Although real estate values fluctuate due to local supply/demand dynamics and broader national economic considerations, it’s important to remember that properties always sell for no more or less than what the market will bear at that time. Whether buying or selling, do your research, plot your data points, use a variety of resources so that you’re confident in your list or offer price. – Garratt HasenstabThe Mountain Life Companies™

2. Don’t Reject Low-Priced Offers Without Negotiating

Selling your home can feel like giving up something you love, so a low-priced offer can leave sellers feeling insulted. Homebuyers base their offer price largely on their own affordability, but will consider raising it if the location is just right or if there is value in renovations already done. Stay open to negotiations and working with the buyer rather than turning down a low-priced offer. – Beatrice de JongOpen Listings (YC W15)

3. Buy Whenever You Can

There’s never a wrong time to buy. There is only a wrong time to sell. If you look at real estate trends over the last century, prices go up and down and we have booms and busts. The buyers who win are the ones willing to ride the wave, see a purchase through the cycle. Buy when you can, and hold till the sale is profitable. – Courtney PoulosACME Real Estate

4. Get Into The Rental Market Where It Makes Sense 

People will need shelter for the rest of their lives. With the life expectancy what it is here in the in the U.S., that’s a lot of rent to be paid. Buy what you need now and do it in an area where the population is on a rising and sustainable course. – Michael J. PolkPolk Properties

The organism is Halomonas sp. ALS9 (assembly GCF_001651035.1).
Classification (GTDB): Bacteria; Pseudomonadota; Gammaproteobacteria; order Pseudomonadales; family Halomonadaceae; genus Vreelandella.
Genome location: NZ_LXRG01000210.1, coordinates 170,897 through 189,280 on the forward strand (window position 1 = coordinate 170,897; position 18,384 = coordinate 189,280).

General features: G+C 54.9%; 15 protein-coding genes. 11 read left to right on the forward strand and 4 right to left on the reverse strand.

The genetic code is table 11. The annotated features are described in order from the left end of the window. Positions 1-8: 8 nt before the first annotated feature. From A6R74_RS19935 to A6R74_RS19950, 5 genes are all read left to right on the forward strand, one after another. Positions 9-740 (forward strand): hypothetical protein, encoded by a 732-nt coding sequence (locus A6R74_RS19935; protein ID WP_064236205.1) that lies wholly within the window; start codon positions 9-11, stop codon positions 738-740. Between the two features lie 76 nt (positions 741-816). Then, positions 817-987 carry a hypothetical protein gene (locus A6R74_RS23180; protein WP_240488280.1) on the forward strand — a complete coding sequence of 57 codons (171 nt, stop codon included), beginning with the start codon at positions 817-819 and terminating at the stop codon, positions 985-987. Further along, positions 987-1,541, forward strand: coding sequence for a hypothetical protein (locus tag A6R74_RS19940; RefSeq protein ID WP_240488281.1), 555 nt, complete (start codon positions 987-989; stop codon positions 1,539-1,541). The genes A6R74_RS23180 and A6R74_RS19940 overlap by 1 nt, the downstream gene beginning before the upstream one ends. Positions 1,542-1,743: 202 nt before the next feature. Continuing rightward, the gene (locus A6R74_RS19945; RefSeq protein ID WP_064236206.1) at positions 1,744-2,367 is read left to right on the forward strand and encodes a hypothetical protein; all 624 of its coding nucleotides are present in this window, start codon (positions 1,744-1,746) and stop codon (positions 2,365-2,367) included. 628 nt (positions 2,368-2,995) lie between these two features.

5. Factor In The Fees

In real estate, there are middlemen and a lot of them — the escrow company, the title company, the brokers, the lender, etc. Each one of them is taking a drop from the well. While these fees will all likely go down, they aren’t ever going away and buyers and sellers need to accept that. – Ridaa MuradBREAKFORM | RE

6. Buy A Home To Secure Personal Rent Control

Although the real estate market fluctuates over time, there’s one thing would-be first-time homeowners often overlook. Yes, there are tax advantages. Yes, you paint the walls any color you want. Yes, you build financial equity. But you also have a built-in rent control. With a fixed-rate mortgage, you’ll know what your house payment will be for the next 30 years — not so when you’re a renter. – Eileen LacerteHawaii Beach and Golf Properties

7. Always Invest Based On Location

Regardless of the interest rate or transaction environment, good locations with strong demand and access to transportation infrastructure will continue to outperform in the long run. Location is certainly the evergreen factor telling you where to invest. Interest rates and transaction volumes are better indicators of when to invest. – Marc RutzenEnodo Inc

8. Find Trustworthy Partners In The Real Estate Process

In an industry that is heavily commission-based, it is very important to find and work with trustworthy and genuine individuals who will have your best interest at heart over their own pocket. – Engelo RumoraList’n Sell Realty

9. Keep Your Home’s Condition Pristine If You’re Looking To Sell

Well-maintained houses always sell faster, even in a slow real estate market. Buyers appreciate houses that look move-in ready and are updated versus those that need a lot of work. In a hot real estate market, most houses sell quickly. But during a cooler market period, buyers can get very picky, so it will be the nicer ones that continue to sell. – Jeremy BrandtWe Buy Houses®

10. Be Selective And Don’t Be Afraid To Walk Away

The old real estate adage is true: You make your money when you buy, not when you sell. By being selective about your real estate purchases and using larger amounts of cash in the transactions, you insulate yourself from the ebbs and flows of the market. Deals don’t always work, so do not be afraid to step away. Sometimes the best investment to protect principal is no investment at all. – Blake PlumleyCapital Pursuits LLC

11. Approach Negotiations From A Collaborative, Not Competitive, Standpoint